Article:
"Straight people say, 'You know you're just gay,' and gay people say, 'You know you're just gay.' There is such a thing as bisexual!"
Five Things Bisexual Women are Tired of Hearing
Bisexuality is a hot button issue amongst all parties. There are those who say that bisexuals are just "trying to be special," they’re "not really gay," and a multitude of other offensive comments. It’s an awkward place to be bashed by those opposing LGBT*QIA rights and to be cast off by the community as well. It’s especially difficult for bisexual women, who already have to deal with the built in misogyny of the world. So, in order to help my fellow bisexual women (or female identified persons), here are five things we are tired of hearing:
Doesn’t exist? In a world where there are as many possible sexualities as you can imagine, where we have finally recognized that some people are just born the wrong sex, where many, many revelations have finally come forward, how are there still people trying to claim that bisexuality doesn’t exist? I first heard this horrible remark on the popular show “The Talk," when they were discussing a revelation in the popular singer Adele’s love life that her bisexual lover had left her for another man. One of the women immediately stated that "bisexuality is a soft way to say that you’re gay." This is a massively overstated remark and tends to be thrown at women coming out. We are accused of "experimenting" and not really meaning to be the sexuality we have come out as.
What? Why does who we date determine our sexuality? Why can’t we be a certain way and date who we love? It never ceases to astound me how people will look at me and say that I dated men in the past so I had to be straight, or that I’m dating a girl now, so I have to be a lesbian, even though I have said to them many times that I am bisexual. It seems to be a common belief that once a woman dates a man, despite saying that she’s bisexual, she is suddenly straight, as though changed by his magic penis powers. This fact is not left up to be determined by the woman, but rather is decided by the people speaking to her about her relationships.
Because bisexuality indicates your ability to commit. Obviously. This is nonsense; your sexuality has nothing to do with how you commit to a person. Some people commit to relationships and some people don’t. It has nothing to do with what kind of person you like to take to bed. Many bisexuals have held down long, monogamous relationships, or they have held many short relationships, or even a handful of open relationships. Cheating is not related to your sexual preference. It’s related to your personality, your morals, and your self-control. Many people assume that bisexuals cannot be monogamous based on the fact that this means they are missing out on another gender that they like to be with. I have been approached with this, with people saying that my girlfriend can’t fulfill my desire for a man. Usually, I tell them that because I’m with her, I don’t normally desire a man. She takes care of me, and there’s nothing for me to crave from another person or gender.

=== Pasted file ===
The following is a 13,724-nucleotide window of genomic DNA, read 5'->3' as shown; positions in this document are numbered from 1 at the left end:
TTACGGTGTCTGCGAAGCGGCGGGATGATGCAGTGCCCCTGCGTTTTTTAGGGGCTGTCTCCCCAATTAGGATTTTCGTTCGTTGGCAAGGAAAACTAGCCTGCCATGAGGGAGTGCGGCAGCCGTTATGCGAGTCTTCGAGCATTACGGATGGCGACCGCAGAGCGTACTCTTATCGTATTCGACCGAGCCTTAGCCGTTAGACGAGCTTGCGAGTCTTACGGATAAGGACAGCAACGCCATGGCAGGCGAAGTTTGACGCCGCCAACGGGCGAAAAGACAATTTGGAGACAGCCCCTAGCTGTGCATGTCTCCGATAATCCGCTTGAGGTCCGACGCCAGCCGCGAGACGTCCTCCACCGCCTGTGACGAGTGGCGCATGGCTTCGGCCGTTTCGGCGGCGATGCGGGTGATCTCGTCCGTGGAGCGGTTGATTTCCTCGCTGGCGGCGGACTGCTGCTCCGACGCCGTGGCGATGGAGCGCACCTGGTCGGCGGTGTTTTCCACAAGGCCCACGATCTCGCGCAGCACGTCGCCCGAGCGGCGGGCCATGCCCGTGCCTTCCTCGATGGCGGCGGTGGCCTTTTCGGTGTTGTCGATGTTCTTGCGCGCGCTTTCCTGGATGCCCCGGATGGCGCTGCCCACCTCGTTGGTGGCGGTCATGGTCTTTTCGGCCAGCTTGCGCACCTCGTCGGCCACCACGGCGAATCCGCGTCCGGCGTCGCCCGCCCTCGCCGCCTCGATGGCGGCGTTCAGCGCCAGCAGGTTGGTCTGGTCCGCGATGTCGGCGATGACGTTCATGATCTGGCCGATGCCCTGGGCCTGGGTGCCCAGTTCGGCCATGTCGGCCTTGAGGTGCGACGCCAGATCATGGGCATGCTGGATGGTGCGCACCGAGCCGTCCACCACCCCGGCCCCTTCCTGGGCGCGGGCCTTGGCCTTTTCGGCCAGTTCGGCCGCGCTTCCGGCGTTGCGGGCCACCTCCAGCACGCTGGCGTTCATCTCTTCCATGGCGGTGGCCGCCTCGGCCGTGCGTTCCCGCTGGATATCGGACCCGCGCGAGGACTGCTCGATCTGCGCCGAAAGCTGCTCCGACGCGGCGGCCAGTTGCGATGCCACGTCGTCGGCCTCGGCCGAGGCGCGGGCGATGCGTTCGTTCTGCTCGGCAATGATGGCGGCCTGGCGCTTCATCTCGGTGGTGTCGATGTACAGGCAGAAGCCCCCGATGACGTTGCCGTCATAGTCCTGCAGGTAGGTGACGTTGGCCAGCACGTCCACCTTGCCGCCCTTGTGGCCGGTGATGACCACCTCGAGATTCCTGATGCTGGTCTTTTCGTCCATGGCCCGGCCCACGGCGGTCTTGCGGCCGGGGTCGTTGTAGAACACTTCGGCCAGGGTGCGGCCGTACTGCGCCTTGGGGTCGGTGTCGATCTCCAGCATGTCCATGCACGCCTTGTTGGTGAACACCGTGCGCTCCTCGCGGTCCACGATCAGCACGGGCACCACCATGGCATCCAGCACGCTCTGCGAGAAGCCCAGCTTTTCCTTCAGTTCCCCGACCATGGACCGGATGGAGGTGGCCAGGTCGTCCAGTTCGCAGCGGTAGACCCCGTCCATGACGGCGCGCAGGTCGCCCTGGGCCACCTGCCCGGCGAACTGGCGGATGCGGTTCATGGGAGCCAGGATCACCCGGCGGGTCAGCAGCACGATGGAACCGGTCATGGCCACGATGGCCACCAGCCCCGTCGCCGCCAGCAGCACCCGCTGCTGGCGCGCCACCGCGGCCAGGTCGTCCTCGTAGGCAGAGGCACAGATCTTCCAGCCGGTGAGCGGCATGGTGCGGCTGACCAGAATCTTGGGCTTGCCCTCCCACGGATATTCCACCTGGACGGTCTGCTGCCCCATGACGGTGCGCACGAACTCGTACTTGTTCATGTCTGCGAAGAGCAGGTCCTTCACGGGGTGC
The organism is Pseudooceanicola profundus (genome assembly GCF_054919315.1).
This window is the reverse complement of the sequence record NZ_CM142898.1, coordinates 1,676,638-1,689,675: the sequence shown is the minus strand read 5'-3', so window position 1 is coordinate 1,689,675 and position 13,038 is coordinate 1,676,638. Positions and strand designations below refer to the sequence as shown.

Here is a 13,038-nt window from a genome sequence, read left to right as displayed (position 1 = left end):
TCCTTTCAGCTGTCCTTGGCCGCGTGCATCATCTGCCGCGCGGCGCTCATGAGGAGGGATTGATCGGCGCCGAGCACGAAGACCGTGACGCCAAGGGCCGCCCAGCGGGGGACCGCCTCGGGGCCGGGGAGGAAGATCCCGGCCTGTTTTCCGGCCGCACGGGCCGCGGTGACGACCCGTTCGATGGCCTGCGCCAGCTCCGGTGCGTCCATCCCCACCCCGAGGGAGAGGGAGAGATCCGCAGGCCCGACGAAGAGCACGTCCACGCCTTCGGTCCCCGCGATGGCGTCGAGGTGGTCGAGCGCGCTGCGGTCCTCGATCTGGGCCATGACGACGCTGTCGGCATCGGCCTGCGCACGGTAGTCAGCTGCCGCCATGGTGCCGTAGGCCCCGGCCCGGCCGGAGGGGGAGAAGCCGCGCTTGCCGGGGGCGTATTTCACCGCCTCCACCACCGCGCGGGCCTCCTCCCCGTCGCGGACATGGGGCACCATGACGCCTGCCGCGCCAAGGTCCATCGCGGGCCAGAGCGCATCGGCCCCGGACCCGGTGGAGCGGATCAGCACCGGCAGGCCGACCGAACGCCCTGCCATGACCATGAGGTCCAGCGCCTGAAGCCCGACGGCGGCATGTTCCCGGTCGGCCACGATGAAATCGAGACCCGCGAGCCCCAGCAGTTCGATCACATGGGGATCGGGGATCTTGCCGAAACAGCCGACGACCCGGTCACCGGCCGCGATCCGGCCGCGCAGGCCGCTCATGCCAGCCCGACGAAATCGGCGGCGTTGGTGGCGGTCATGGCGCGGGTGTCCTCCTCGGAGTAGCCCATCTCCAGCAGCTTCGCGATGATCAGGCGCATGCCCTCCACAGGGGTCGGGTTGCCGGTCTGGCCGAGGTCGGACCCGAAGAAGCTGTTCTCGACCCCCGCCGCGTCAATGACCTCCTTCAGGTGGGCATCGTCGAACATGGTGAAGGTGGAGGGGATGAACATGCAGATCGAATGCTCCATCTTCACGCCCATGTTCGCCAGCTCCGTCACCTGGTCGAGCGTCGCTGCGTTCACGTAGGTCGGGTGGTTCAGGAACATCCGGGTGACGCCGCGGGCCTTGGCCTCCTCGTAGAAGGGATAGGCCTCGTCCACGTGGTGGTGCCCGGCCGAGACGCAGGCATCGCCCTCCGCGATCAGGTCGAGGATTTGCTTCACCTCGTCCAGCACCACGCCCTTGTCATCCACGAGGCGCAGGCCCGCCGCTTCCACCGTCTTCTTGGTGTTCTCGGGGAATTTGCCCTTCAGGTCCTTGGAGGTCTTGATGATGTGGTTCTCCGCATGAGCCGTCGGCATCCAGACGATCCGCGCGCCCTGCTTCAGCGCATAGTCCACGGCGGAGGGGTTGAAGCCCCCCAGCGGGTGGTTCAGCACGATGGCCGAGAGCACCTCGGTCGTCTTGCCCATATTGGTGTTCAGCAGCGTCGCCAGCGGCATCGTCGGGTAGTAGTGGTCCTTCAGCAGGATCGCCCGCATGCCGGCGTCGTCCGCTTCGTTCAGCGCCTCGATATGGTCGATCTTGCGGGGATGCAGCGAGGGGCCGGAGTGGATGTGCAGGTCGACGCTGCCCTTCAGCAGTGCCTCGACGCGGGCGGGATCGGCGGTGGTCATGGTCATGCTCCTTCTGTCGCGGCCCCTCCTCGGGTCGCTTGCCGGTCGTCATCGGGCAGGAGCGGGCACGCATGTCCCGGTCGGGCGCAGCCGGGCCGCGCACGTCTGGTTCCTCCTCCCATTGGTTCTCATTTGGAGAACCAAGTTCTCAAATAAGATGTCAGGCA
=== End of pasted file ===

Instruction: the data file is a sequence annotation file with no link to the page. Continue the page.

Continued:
This is something I commonly hear from those in the LGBT*QIA community. They assume that because bisexuality has straight elements, that heterosexual people are automatically okay with it. This is rarely the case. More often, bisexual women are met with just as much, if not more, contempt in straight society for daring to choose a woman over a man, or for daring to not live up to lesbian stereotypes. Bisexual women are often portrayed as cheap girls kissing other women to thrill the men around them, as women aiming to turn on their man by having a quick, lesbian "fantasy." Either this or they are considered "bitches" who are spurning their ex-boyfriends or their male friends by turning to a woman when they so obviously want to sleep with a man. We are at an impasse in both societies, and often question our sexualities, wondering if it would be easier just to pick a side to fit in.
This is something I heard from my family for years. I was told that I wasn’t special. I was going through a phase and that it would pass and I would move on to another man. Still to this day, I am being told that everyone is bisexual and that I should just suck it up and turn to a man for companionship. No, everyone is not bisexual. This belief insinuates that no one is correct about their sexuality. It says that society knows best, so they should just be quiet and do what is expected of them.
There are many more assumptions that we’re tired of being passed around. These assumptions are wrong, silly, and sometimes even dangerous to our health and our relationships. My suggestion is that if you’re curious about something that you’ve heard about bisexuals, ask one. I’m sure you know many of them, and most of the time, they’ll be happy to correct these incorrect statements that are often passed around. Just remember, you are only as ignorant as you allow yourself to remain.